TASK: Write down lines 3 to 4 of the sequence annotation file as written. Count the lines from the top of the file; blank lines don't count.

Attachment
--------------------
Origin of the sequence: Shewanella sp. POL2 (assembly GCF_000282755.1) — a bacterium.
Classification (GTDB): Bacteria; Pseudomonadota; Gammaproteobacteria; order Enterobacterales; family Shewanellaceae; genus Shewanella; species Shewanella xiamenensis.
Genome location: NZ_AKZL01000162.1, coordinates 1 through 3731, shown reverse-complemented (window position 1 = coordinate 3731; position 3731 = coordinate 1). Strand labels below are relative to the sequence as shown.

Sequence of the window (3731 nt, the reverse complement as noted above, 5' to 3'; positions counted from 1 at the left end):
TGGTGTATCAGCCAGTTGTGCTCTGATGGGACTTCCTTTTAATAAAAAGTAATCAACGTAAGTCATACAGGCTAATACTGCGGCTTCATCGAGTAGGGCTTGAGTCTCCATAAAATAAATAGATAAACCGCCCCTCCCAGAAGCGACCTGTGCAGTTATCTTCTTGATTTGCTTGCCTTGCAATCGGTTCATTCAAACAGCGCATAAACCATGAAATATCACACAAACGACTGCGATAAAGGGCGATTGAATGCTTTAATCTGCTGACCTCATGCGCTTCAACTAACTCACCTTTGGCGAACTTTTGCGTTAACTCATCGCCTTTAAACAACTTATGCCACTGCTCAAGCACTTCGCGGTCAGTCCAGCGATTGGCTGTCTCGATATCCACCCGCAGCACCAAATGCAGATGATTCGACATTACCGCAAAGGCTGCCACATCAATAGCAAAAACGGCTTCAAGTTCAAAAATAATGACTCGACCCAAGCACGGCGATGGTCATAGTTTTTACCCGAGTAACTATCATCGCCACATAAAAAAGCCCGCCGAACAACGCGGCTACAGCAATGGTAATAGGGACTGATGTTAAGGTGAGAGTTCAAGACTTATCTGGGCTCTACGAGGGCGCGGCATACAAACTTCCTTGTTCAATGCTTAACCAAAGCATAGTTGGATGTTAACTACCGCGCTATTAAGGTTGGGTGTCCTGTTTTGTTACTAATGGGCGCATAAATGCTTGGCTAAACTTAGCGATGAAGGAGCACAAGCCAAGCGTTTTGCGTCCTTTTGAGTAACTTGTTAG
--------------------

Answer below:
Genome location: NZ_AKZL01000162.1, coordinates 1 through 3731, shown reverse-complemented (window position 1 = coordinate 3731; position 3731 = coordinate 1). Strand labels below are relative to the sequence as shown.

Sequence of the window (3731 nt, the reverse complement as noted above, 5' to 3'; positions counted from 1 at the left end):